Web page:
The deepest, most impassioned controversies of the draft registration case at the Supreme Court are the ones least likely to show up in the legal briefs. But they are the ones that may cause headaches for the justice and, inevitably, the aftershock once the decision is made.

A Supreme Court ruling that women must be included by any draft registration program might, first of all, doom the peacetime draft registration program. Congress, reluctant to approve the registration program for men, is considered even more unlikely to vote for one including women. President-elect Ronald Reagan, who came out against draft registration during his campaign, might not even give Congress the opportunity to vote on the issue again.

At the same time, such a ruling would undercut one of the chief arguments used against ratification of the Equal Rights Amendment: that it would mean the drafting of women. Women might have to be drafted regardless of whether there's an ERA.

The least tangible result, however, runs the deepest. Protection of women from the draft, like the special protections they once had from harsh working conditions, puts them on a pedestal which, as one women's rights lawyer puts it, " protects them right out of jobs and advancements and benefits."

With this issue, in Rostker v. Goldberg, many feel the pedestal is more threatened than ever before.

Should the Supreme Court decide to hear the challenge to the all-male draft, the debate is likely to center on the narrowest possible question: Whether Congress' stated reason for excluding women -- "military flexibility" -- is a valid justification for the all-male registration program. But one can tell from the reactions of the anti-ERA forces that much more than this is involved.

"If the court goes wrong on this issue," says anti-ERA leader Phyllis Schlafly, "if it puts the ERA into the Constitution, if the justices up and do it, it will be the greatest example of judicial arrogance in recent times. We are already lining up votes in Congress to withdraw the court's jurisdiction over this issue and I think we can do it. After all, we're within one or two votes of withdrawing jurisdiction over school prayer and I would consider the public indignation in this case to be far more widespread."

Draft registration for women "goes against our entire heritage," says Conservative Caucus head Howard Phillips. "Once you establish the precedent [that women must be registered], the same standards must be applied up and down the line. If it gets to the point where women are drafted, you will have a level of opposition that exceeds anything in the past, greater than opposition to busing, greater than the opposition to abortion, greater than the opposition of the left to the Vietnam War. It just goes against traditions to have daughters drafted into a unisex army."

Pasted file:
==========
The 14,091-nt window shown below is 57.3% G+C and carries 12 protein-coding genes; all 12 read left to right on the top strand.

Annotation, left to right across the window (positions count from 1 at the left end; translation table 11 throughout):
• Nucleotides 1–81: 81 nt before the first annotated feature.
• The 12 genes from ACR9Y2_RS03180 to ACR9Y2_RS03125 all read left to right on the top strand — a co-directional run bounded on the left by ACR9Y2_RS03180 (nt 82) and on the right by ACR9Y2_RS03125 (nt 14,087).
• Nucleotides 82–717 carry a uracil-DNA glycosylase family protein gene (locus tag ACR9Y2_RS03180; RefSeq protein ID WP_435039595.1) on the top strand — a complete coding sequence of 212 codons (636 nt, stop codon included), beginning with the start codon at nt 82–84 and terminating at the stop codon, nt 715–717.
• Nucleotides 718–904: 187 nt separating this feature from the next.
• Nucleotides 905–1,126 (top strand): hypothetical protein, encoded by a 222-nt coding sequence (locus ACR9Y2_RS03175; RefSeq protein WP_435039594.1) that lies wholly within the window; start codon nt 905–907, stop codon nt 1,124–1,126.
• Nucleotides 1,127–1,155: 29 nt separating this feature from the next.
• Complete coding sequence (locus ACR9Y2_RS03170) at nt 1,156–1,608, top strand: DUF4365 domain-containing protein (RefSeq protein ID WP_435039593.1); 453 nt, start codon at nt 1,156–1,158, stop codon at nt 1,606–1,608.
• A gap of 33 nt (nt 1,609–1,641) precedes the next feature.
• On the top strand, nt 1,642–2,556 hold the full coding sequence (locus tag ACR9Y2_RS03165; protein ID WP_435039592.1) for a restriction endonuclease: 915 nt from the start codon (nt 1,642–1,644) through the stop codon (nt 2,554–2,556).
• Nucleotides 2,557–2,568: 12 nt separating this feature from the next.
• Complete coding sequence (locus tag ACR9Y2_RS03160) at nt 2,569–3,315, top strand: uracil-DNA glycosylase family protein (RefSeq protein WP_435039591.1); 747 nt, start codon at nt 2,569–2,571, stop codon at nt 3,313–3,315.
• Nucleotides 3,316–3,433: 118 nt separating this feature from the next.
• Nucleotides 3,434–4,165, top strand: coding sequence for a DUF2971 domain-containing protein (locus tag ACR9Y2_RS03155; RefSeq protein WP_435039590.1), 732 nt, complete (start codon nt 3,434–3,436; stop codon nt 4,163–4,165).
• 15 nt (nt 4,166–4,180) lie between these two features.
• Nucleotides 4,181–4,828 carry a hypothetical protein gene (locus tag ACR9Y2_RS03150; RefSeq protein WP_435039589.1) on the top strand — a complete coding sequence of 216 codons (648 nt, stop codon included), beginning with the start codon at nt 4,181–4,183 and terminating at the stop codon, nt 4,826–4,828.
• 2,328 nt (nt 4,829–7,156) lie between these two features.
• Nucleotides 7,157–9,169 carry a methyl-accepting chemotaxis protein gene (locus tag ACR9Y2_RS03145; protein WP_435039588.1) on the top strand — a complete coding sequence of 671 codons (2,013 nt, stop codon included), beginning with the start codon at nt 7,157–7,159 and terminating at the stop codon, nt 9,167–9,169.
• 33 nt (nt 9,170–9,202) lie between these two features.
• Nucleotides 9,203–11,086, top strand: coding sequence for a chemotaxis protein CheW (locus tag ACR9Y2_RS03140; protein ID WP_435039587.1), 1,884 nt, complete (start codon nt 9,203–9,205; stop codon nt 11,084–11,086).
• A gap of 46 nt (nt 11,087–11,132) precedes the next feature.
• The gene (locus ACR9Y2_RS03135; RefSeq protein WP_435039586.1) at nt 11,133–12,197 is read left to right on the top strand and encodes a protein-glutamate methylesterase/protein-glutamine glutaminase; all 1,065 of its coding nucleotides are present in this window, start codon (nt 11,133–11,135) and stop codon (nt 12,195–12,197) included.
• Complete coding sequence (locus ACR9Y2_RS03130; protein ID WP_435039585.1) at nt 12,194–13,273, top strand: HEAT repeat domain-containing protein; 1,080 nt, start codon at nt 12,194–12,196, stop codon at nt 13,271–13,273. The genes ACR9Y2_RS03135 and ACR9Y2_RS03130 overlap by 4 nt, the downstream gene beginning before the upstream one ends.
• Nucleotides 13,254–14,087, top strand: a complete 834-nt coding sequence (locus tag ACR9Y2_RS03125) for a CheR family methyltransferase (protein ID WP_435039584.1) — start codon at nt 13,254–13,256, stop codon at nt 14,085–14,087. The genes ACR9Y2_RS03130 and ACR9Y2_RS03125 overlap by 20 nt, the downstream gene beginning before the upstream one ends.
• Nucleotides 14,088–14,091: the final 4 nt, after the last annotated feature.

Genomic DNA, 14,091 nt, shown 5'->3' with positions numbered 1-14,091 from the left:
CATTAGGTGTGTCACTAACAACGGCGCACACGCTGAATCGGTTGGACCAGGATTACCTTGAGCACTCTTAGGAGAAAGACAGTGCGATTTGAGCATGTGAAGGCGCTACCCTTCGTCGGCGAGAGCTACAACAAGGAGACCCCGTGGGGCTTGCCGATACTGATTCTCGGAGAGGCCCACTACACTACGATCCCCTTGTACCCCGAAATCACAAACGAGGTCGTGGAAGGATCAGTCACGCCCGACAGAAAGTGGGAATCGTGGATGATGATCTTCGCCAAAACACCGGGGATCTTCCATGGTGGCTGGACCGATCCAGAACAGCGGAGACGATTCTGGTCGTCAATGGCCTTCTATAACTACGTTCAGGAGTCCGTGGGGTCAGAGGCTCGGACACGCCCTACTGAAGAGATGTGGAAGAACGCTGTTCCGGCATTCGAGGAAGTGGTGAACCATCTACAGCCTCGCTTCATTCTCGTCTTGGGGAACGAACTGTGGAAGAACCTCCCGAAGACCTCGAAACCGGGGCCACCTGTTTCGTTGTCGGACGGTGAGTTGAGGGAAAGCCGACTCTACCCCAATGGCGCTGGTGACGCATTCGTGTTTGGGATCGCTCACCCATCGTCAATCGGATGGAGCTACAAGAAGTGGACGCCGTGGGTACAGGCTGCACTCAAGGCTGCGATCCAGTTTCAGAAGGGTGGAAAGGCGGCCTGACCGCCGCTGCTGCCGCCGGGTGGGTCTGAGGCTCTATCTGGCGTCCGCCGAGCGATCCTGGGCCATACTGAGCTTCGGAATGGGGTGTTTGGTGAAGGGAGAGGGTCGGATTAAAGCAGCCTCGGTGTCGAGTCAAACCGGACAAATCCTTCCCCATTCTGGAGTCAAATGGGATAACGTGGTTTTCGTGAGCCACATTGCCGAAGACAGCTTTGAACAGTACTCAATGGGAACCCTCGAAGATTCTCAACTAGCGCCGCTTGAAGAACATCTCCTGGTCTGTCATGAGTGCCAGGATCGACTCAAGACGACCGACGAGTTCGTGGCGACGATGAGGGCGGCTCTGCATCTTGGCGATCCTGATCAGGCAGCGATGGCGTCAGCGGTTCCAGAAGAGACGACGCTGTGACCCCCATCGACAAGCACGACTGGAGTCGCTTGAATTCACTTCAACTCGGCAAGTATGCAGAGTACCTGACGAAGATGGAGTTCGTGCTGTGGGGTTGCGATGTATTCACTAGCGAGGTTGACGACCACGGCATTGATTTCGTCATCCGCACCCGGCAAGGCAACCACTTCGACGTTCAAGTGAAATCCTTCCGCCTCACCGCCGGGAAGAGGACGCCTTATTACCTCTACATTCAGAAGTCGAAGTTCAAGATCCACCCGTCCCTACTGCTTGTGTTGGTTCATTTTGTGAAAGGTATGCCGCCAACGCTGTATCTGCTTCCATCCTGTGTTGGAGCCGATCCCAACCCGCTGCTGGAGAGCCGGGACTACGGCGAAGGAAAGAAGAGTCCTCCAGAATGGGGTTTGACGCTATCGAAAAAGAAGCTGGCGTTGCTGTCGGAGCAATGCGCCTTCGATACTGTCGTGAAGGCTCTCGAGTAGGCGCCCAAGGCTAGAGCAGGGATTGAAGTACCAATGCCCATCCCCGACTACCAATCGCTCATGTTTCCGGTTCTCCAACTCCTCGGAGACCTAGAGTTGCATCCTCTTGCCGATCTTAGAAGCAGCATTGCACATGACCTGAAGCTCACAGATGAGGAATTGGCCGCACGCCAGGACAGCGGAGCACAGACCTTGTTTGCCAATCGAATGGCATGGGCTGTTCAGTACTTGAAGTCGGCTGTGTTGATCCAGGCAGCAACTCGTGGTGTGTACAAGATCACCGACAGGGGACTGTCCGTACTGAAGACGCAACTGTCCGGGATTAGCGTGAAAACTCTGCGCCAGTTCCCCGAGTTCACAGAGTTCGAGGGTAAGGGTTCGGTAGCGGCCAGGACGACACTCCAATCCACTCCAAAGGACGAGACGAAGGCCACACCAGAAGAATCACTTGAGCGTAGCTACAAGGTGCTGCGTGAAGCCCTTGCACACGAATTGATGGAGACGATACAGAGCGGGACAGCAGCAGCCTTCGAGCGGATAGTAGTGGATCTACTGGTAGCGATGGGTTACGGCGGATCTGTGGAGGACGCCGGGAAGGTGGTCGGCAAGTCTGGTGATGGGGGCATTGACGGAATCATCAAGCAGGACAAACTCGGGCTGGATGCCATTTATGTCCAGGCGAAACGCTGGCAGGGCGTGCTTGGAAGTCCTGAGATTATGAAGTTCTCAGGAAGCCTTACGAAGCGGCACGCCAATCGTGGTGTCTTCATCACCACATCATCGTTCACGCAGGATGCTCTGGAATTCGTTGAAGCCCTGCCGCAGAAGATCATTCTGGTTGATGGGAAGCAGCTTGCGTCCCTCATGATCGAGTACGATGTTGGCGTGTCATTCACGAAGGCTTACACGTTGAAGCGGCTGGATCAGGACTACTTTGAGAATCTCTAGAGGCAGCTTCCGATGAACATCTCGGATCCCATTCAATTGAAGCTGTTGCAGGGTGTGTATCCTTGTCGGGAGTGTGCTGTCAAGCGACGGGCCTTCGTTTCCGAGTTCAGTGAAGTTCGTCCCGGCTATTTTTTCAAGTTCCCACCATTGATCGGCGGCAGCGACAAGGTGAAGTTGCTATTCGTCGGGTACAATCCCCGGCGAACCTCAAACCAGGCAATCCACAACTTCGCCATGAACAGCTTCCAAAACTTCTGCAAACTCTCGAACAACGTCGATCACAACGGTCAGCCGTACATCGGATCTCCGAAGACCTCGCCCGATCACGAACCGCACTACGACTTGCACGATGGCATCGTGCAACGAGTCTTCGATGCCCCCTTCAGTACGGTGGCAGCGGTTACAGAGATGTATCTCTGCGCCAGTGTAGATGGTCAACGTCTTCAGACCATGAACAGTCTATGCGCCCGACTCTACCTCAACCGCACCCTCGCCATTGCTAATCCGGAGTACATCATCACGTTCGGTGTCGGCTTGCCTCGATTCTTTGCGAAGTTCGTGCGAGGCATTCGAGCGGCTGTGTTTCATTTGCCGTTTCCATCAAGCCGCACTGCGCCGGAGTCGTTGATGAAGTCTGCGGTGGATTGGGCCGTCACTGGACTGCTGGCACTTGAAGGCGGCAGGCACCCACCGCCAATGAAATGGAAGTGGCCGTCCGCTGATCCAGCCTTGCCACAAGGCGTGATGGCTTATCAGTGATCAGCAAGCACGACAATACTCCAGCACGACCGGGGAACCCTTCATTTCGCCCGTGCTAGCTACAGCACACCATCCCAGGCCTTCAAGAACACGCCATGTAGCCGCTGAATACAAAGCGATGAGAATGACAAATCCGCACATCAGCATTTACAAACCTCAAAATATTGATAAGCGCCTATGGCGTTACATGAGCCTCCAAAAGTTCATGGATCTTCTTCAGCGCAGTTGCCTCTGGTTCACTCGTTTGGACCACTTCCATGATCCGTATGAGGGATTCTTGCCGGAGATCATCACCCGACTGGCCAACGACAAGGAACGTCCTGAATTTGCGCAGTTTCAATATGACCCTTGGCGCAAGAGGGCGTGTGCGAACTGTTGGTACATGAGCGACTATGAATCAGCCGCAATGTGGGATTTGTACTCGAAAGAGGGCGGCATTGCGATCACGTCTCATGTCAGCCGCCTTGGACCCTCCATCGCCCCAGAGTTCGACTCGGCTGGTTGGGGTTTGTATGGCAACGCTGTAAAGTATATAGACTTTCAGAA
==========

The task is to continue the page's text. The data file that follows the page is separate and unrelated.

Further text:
The pro-ERA lawyers who are piloting the case regard such comments as alarmist overreactions. They point out that registering women does not necessarily mean drafting women and that drafting women does not necessarily mean putting women into combat.

But they acknowledge the symbolic power of a decision requiring female registration. "I think it would diminish one of the leading arguments against the ERA," said American Civil Liberties Union lawyer Isabelle Katz Pinzler, who is a cocounsel on the draft case. The ERA opponents say the constitutional amendment would lead to the drafting of women. "A favorable court decision would point out what's always been true, that Congress has always had the power to register women," with or without ERA, Pinzler said. a

Beyond that, said Judith Lichtman, executive director of the Women's Legal Defense Fund, there is that pedestal. The exclusion of women from the draft says that "they are too good and too virtuous and to fragile to accept those responsibilities. This image is very damaging to the role of women as citizens. The flip side of giving women this special treatment is that they're relegated to second-class citizenship.

"It is like those protective labor laws. What happened with those laws is that somehow they protected women right out of jobs and positions. They hurt us in ways from which we are yet to recover.

"What flows from living up to your responsibilities is an enormous stream of benefits."

The ERA is not the only issue in the draft case boiling beneath the surface. There is the question of the peacetime draft registration program itself.

In fact, the ACLU's involvement in the case stems largely from its opposition to a peacetime draft. If the court upholds the lower-court ruling that women must be registered if men are, ACLU lobbyist David Landau believes there may be no registration at all.

"This case," he says, "is our last, best hope to do away with any idea of a peacetime draft." Congress was reluctant to pass the all-male program in the first place, Landau reasons. If the members, especially after the rightward turn in the elections, are confronted with voting for registration of women, the ACLU hopes the entire program will go down the drain.

Because Reagan opposed the draft registration program, it is equally likely that his administration would not make the effort to reintroduce it after a court decision.